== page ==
Of these evils the first may be prevented by the construction of dry areas or "air-drains " and by the introduction of damp-proof courses; the second may be counteracted by impervious outer coatings or by the use of hollow walls; and the third avoided by the use of projecting eaves with proper gutters - or where parapet walls are used, by an upper damp course.
Air-Drains are narrow dry areas, 9 inches or more in width, formed around such parts of the walls of a building as are below the ground.
They prevent the earth from resting against the walls and imparting to the masonry its moisture, which, rising by capillary attraction, might cause the evils already referred to.
The outer wall of the area should rise slightly above the surrounding ground, so as to prevent the water from the surface from entering the air-drain. Arrangements should be made for keeping the area clear of vermin, for ventilating it, and also for draining off any moisture that may accumulate at the bottom.
In the section Fig. 61 is shown an air - drain 12 inches wide, having a rubble retaining wall, and being covered by flagstones built into the wall and weathered on the upper surface; of these, one here and there is removable in order to give access to the drain. The air-holes shown in the figure ensure the thorough ventilation of the drain and of the space below the floor of the building.
There are several forms of air-drains; the width of the area is often much less than that shown in the figure, and sometimes is so reduced that the arrangement simply amounts to providing a hollow wall. In other examples the outer retaining wall is curved in plan, between the piers, being concave on the inside, by which additional strength is gained and thinner walls may be used. The area is frequently covered by a small quadrant arch turned against the wall, instead of by paving.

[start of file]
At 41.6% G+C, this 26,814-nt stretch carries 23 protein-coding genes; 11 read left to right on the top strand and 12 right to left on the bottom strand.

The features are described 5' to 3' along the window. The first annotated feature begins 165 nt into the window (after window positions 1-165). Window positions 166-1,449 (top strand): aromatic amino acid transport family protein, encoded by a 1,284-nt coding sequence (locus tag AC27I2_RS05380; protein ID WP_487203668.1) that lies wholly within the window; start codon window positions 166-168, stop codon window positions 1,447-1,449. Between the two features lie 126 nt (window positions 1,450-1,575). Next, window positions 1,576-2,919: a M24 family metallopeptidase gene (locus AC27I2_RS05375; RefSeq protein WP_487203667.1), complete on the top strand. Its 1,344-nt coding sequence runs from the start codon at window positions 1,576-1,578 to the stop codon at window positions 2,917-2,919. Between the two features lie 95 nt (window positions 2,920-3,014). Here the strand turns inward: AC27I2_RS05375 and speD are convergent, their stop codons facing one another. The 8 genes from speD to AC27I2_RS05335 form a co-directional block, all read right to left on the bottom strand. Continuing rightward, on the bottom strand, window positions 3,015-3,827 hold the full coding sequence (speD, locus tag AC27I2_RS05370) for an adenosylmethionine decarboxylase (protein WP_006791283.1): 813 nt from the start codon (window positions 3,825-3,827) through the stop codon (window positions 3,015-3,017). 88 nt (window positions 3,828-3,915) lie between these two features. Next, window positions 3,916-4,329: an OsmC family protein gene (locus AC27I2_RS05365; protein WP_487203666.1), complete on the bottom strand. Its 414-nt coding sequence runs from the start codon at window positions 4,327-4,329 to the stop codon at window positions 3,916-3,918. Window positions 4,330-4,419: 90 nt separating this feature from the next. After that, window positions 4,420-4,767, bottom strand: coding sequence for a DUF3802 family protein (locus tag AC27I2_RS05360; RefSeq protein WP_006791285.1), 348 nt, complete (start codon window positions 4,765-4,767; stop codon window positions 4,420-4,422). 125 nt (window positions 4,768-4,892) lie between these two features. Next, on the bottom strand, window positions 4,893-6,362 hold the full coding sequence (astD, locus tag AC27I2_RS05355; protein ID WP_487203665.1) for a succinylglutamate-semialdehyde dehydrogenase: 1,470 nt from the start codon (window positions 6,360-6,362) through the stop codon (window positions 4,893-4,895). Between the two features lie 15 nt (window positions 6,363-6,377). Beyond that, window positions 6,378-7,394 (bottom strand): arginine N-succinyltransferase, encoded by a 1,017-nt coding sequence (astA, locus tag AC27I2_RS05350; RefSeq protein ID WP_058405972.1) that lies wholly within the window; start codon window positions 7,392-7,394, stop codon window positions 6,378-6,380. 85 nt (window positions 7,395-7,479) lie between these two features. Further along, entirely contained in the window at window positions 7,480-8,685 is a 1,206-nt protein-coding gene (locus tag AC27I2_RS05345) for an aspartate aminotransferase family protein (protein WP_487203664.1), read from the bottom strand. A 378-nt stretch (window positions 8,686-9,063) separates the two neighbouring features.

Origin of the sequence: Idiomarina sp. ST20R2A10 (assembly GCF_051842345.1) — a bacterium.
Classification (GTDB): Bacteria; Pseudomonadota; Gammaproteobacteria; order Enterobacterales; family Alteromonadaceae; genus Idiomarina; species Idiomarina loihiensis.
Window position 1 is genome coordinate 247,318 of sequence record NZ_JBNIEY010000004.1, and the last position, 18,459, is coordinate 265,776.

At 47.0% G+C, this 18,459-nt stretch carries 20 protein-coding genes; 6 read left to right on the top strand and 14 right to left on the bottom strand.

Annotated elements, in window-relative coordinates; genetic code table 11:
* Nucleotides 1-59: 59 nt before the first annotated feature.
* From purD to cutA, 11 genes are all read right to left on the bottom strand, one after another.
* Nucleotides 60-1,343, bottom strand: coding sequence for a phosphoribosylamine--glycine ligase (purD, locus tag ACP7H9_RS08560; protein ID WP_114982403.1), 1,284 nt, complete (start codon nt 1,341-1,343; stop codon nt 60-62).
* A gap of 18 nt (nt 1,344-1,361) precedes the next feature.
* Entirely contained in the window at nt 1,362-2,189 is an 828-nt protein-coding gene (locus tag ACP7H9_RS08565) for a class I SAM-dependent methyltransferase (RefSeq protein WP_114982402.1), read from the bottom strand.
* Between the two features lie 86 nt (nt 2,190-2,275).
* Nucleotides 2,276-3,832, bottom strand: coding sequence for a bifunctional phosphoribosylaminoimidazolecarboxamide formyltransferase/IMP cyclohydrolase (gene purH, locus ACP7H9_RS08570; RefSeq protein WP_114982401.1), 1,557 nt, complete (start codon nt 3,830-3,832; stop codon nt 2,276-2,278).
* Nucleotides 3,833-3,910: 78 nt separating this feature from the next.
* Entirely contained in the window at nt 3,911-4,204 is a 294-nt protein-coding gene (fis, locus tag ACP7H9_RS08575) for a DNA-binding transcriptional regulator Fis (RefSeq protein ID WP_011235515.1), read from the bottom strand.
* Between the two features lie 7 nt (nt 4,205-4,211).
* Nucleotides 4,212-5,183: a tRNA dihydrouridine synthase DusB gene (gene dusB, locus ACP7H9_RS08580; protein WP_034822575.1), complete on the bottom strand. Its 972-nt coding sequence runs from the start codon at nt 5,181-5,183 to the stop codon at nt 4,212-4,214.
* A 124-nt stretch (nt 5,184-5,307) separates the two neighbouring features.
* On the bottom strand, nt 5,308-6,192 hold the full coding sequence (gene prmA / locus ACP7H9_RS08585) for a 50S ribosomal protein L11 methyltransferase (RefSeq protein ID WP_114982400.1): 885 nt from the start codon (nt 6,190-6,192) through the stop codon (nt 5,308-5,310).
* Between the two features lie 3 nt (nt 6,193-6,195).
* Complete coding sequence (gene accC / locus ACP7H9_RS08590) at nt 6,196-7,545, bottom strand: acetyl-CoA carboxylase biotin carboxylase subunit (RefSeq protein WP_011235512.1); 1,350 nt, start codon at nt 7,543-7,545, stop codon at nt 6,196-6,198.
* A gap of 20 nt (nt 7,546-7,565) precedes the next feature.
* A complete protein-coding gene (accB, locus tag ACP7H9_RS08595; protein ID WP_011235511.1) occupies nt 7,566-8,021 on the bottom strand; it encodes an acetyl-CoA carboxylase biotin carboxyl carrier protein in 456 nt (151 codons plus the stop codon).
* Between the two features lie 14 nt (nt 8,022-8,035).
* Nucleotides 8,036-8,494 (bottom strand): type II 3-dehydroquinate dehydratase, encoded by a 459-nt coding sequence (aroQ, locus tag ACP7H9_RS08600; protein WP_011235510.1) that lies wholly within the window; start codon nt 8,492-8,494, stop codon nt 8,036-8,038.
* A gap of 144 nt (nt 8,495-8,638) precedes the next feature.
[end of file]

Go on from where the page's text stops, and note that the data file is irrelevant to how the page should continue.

In some cases, to avoid the expense of air-drains, the outer surface of the portion of wall below ground is rendered with cement, asphalted, or covered with a layer of slates attached to the wall.
Substitutes for properly built air-drains may be cheaply formed by placing a flagstone in an inclined position against the outside of the wall to be protected.
Wide and open areas are much more expensive, but allow a freer circulation of air, exclude damp more thoroughly, and are, on the whole, superior to air-drains.
Even where air-drains are provided, a damp-proof course should be inserted in all walls, to prevent the moisture out of the soil from rising in the masonry.
The. damp-proof course should be 6 inches or more above the level of the external ground, but under the wall-plate carrying the floor-joists.
There are several forms in which a damp-proof course may be provided.
It may be of glazed pottery slabs built into the wall, as shown at D D in Fig. 6. The joints between the slabs must be left empty, or the damp will rise through them.1
A layer of tough asphalte about 3/8 inch thick is often used instead, as at A in Fig. 7.
In buildings finished with a parapet wall, a damp-proof course should be inserted just above the flashing of the gutter, so as to prevent the wet which falls upon the top of the parapet from soaking down into the woodwork of the roof and into the walls below.